a varied day hike in White Tank Mountain Regional Park, including the park’s namesake White Tanks along the Ford Canyon Trail
Loop Guide: Mesquite, Ford Canyon, and Waddell Trails
MAP: Phoenix Area Trails (paper) or White Tank Park (PDF)
PERMITS: no permits are required, but there’s a $7 entrance fee for regular passenger vehicles.
DESIGNATION: White Tank Mountain Regional Park (Maricopa County)
BEST SEASONS: fall, winter, spring
DISTANCE: 10.4 mile loop
ELEVATION: trailhead 1,550ft, high point 2,850ft
ACCESS: paved roads
DIRECTIONS: The regional park is located in the northwest corner of the greater Phoenix area – technically near Waddell, AZ. For those coming from outside the local area, the park is best accessed via AZ 303. Exit at Peoria Ave, heading west. Immediately turn south on Cotton Lane, and turn right (west) on Olive Ave, continuing to the road’s end to access the park.
TRAILHEAD: The trailhead for the hike described on this page is at the end of Ramada Way, shown as Ramada #7 on the park map. You’ll be given a map at the park’s entrance gate.
ROUTE: well maintained trail with signed junctions and mile markers
The park gate is closed every night! Hours are:
- Sun-Thurs: 6am – 8pm
- Fri-Sat: 6am – 10pm
DOGS are allowed in this park. The rules go that they must be on a leash (6ft or less in length), licensed, and you must pick up after them.
Here’s a map that shows the trails involved in this loop. You can right-click on the image to view a larger version, or download it.
The hike begins and ends at the picnic area marked #7.
- MQ is the Mesquite Trail
- FD is the Ford Canyon Trail
- WD is the Waddell Trail
- WL is the Willow Canyon cutoff
A schematic map for the park is available online (PDF), from the county park. The image above was culled from the link.
The description below is described in a clockwise direction, going up the Mesquite Trail and down Ford Canyon. The Ford Canyon Trail is the day’s highlight, so going clockwise saves the best for last.
It’s certainly possible to go in the other direction (counter-clockwise). Travel up Ford Canyon can be steep and rough, so some hikers may wish to finish this section first. Counter-clockwise is easier on the knees, too.
This has become a popular route for running, so expect to see a fair amount of trail runners out there – especially on the Mesquite Trail.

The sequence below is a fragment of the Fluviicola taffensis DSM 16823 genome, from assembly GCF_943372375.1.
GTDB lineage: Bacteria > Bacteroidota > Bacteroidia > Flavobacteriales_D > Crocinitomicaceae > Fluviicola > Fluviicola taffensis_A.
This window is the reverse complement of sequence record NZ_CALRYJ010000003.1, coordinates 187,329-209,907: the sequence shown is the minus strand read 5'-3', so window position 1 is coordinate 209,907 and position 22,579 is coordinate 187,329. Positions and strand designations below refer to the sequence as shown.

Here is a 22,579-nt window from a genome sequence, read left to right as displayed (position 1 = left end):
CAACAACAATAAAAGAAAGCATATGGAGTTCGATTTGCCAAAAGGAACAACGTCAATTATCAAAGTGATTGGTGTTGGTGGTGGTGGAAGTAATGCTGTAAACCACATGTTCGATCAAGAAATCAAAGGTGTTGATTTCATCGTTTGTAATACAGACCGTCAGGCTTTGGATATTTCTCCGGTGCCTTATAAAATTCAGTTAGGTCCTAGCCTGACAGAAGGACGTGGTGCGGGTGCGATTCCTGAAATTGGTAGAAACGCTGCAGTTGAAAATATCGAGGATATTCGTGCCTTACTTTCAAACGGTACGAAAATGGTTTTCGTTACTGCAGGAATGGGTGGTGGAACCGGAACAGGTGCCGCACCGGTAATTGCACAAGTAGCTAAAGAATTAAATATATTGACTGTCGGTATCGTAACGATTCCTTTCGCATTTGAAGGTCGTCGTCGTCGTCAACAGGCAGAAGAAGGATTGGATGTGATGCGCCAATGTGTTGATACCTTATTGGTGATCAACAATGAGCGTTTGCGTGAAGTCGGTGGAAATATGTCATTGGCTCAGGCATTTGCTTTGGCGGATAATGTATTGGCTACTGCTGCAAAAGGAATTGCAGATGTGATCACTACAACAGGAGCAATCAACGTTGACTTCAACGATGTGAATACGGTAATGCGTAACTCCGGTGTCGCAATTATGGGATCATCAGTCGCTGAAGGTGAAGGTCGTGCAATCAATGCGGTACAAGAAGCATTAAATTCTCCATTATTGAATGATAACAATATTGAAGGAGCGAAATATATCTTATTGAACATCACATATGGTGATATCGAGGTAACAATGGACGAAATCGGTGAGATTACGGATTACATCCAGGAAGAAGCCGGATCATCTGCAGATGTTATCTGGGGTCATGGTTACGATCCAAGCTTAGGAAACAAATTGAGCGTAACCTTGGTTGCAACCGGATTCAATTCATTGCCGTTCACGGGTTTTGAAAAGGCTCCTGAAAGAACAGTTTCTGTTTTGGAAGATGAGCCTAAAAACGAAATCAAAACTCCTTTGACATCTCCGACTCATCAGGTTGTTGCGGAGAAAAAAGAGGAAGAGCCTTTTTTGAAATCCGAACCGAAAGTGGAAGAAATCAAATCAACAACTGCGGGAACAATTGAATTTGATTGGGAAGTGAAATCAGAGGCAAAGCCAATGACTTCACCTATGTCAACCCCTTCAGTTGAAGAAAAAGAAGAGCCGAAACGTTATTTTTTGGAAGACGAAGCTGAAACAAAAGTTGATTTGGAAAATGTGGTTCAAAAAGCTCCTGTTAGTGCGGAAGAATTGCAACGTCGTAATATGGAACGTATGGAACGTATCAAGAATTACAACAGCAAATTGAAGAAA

From the parking and picnic area at the end of Ramada Way (road), start heading west up the Mesquite Trail, which is a well-maintained, obvious path. Soon you’ll follow a small drainage uphill and traverse to the right, entering another drainage.
After 1.8 miles you’ll reach a junction with the Willow Canyon Trail. Stay to the left on the Mesquite Trail to complete the hike as described, or bear to the right on Willow Canyon to shave the hike’s total distance by 1.4 miles (see map). The upper, longer route arguably has better views.
Continuing on the Mesquite Trail, you’ll climb an additional 2.4 miles to meet the upper end of the Ford Canyon Trail, as well as the upper end of the Goat Camp Trail.
Turn right down the Ford Canyon Trail. You’ll reach the upper end of the Willow Canyon Trail 0.7 miles after leaving the Mesquite Trail. Continue up and over a ridge, with clear views to a high point with communication antennas.
Soon the trail descends into Ford Canyon proper, where you simply follow the wash down the canyon. Soon you’ll encounter an old dam.
For me this was the most enjoyable part of the hike. The white granite sometimes holds pools of water – the namesake “tanks” of the park. The area also tends to feel more remote than other trails in the White Tanks, with some minor rock scrambling required to navigate pour-overs in the canyon.
Keep your eyes open for the point at which the trail leaves the canyon, to the right. The junction will be well marked with a vertical post, 2.7 miles from the upper junction with the Willow Canyon Trail.
If progress down the canyon becomes very difficult and requires rock climbing skills, you missed the junction. Go back.
A steep section of trail bypasses a major pour-over in the canyon. Beyond here you’ll pass a warning sign for uphill hikers, and the Ford Canyon Trail begins to level out, with distant views toward greater Phoenix.
1.9 miles from the bypass is where you’ll reach the junction with the Waddell Trail. Turn right here, and follow the level trail for 1 mile to close the loop.
Radio Summit & Barry Goldwater Peak
Incidentally, neither of the park’s high points are directly accessible via its hiking trails. Park officials discourage going to these peaks (there’s jeep roads that access them), but some hikers choose to do so anyway.
Rumor has it that visiting the peaks is discouraged because the communication towers are sensitive to the local Luke Air Force Base, but I’ve never heard of any hikers getting into trouble for bagging these developed summits.
The prominent peak from the trails is Radio Summit, with its long row of towers. Its peak is slightly over 4,000ft in elevation. Barry Goldwater Peak is the high point of the range, topping out at a slightly higher 4,088ft.
My Trip Notes and Photos
I hiked this loop as described on December 15, 2018. It was my first time in the White Tank Mountain Regional Park, joined by Haley and friend Doug Nering.
It was a unique experience to see so much vibrant life in mid-December, including butterflies, tadpoles, and wildflowers in bloom.